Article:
Your mom said it best.
As a child, when you were fighting or arguing with a sibling or friend, your mom would say, “Billy, you know better than that! Now you make friends with Johnny.” Your mother never told you to use the alternative of choice close or the sharp angle close on Johnny. She never said to quote Johnny with our policy. She just said make friends. That may have been one of the most powerful sales and service lessons you ever got.
There’s an old business adage that says, “All things being equal, people want to do business with their friends. And all things being NOT so equal, people STILL want to do business with their friends”. It is estimated that more than 50% of sales are made and business relationships are kept because of friendship.
In the South it’s called “the good ol’ boy network,” and Up North they say it’s “Who you know,” but it’s really just friendship selling.
If you think you’re going to make the sale because you have the best product, best service or best price, dream on, Bubba. You’re not even half right. If 50% of sales are made on a friendly basis, and you haven’t made friends with your prospect (or customer), you’re missing 50% of your market.
And the best part is that friends don’t need to sell friends by using sales techniques. Think about it, you don’t need sales techniques when you ask a friend out, or ask for a favor — you just ask.
Looking to make more sales? You don’t need more sales techniques, you need more friends.
Think about your best customers. How did they get that way? Don’t you have great relationships with them? If you are friends with your best customer, it will often eliminate the need for price checking, price negotiating and delivery time demands. You can even occasionally give bad service and still keep the customer.
There’s another huge bonus to being friends — competition is eliminated. Your best competitor couldn’t blast you away from a customer who is also a friend. Most sales people think that unless they are calling a customer to sell something that it’s a wasted call. Nothing could be further from the truth. People don’t like to be sold — but they love to buy.
How do you start? Slowly. It takes time to develop a relationship; it takes time to build a friendship. (If you are reading this and thinking, “I don’t have time for this relationship stuff, I’m too busy making sales” — find a new profession, this one won’t last long.)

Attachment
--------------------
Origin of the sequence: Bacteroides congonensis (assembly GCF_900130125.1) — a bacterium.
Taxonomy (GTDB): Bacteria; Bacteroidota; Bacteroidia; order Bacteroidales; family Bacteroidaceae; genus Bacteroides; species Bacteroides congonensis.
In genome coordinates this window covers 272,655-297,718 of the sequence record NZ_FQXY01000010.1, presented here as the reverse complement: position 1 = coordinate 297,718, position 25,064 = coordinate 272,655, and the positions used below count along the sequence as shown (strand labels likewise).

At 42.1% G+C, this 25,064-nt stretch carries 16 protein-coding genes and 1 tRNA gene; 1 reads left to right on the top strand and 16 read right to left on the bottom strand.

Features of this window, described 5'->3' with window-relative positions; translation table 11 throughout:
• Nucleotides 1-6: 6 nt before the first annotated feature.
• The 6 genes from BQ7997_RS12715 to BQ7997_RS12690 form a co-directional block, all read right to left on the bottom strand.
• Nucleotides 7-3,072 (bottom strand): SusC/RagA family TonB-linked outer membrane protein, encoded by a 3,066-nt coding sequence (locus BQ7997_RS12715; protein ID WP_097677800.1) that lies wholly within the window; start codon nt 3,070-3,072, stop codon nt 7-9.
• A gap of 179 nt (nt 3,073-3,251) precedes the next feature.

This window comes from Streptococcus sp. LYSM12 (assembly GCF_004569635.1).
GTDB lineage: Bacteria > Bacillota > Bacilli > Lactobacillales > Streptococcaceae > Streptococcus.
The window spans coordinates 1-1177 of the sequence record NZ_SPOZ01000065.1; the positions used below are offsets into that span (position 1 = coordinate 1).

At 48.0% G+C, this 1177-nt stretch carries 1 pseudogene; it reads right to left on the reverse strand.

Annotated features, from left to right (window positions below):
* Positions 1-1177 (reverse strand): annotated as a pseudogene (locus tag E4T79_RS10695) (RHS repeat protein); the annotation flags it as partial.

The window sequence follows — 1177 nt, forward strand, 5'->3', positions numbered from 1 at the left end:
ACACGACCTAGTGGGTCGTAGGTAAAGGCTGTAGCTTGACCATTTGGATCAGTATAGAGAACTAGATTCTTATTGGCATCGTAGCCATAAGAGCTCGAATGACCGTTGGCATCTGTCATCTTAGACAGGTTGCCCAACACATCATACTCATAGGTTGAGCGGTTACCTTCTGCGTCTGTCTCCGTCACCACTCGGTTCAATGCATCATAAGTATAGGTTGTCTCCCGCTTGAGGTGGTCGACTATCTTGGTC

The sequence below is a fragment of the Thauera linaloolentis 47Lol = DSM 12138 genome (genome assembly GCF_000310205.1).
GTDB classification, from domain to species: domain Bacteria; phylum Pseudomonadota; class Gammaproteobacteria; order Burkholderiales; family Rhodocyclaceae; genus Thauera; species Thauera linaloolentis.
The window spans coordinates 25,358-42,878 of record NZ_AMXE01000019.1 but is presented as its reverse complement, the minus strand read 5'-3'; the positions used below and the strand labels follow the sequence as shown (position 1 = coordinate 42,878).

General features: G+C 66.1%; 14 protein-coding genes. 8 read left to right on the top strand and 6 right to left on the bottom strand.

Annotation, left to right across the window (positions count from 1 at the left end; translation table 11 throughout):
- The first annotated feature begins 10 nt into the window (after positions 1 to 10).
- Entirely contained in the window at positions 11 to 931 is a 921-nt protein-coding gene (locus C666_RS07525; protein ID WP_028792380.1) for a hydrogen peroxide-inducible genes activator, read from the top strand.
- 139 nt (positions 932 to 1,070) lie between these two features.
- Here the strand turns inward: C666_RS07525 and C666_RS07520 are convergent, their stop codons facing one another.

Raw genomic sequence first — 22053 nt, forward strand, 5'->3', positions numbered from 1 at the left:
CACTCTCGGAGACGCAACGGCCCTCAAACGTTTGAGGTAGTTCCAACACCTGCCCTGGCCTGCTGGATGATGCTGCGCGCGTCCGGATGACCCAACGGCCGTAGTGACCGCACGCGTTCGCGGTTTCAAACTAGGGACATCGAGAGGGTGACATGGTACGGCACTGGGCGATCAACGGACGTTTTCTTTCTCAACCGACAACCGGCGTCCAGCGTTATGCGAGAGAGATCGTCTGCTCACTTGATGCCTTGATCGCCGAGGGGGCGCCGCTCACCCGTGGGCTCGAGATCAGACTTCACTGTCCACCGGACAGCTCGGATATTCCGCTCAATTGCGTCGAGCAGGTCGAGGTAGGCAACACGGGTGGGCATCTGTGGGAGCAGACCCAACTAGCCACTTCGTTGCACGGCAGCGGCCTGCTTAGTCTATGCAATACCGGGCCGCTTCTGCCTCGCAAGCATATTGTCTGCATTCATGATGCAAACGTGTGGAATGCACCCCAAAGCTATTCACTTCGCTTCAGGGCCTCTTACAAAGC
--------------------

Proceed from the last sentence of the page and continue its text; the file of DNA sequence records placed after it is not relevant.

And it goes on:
Here are a few places to meet or take your customer. The biggest mistake salespeople make is giving away tickets and not going WITH the customer. You can learn a lot (and give value to a relationship) spending a few quality hours with the people who provide the money to your company.
A different venue than the office will begin building friendships and relationships. Here are a few to ponder:
• a ball game
• the theater
• a concert
• a gallery crawl
• a chamber after hours event
• a community help project
• a breakfast, a lunch, a dinner
• a seminar given by your company.
If your customer has kids, get a few tickets to an I-Max theater. Go on the weekend. Talk about solidifying a relationship — an I-Max movie is great fun, and it ain’t just for kids.
Join a business association and get involved. I belong to the Metrolina Business Council — MBC. It’s a 20-year-old group of business owners and managers whose main objective is to do business with one another and help members get business. But MBC is not just about business, it’s about relationships and friendships — ask any member.
CAUTION: This does not eliminate your need to be a master salesman. You must know sales techniques to capture the other half of the market. So keep reading books and listening to those tapes in your car.
Having moved from Up North (Cherry Hill, N.J.) to the South (Charlotte, N.C.) has helped me understand the value of business friends. They are much easier to establish in the South — and more loyal.
I’m often in conversations where someone is lamenting the fact they can’t get into or around the so-called “good ol’ boy network.” That is the biggest bunch of baloney and lamest sales excuse I’ve heard. All the salesperson is saying is that he has failed to bring anything of value to the table, and failed to establish a relationship or make a friend — AND SOMEONE ELSE HAS.
You can only earn a commission using a sales technique, but you can earn a fortune building friendships and relationships.
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Jeffrey Gitomer, author of “The Sales Bible,” and “Customer Satisfaction is Worthless, Customer Loyalty is Priceless,” is president of Charlotte-based Buy Gitomer. He gives seminars, runs annual sales meetings and conducts training programs on selling and customer service. He can be reached at (704) 333-1112 or e-mail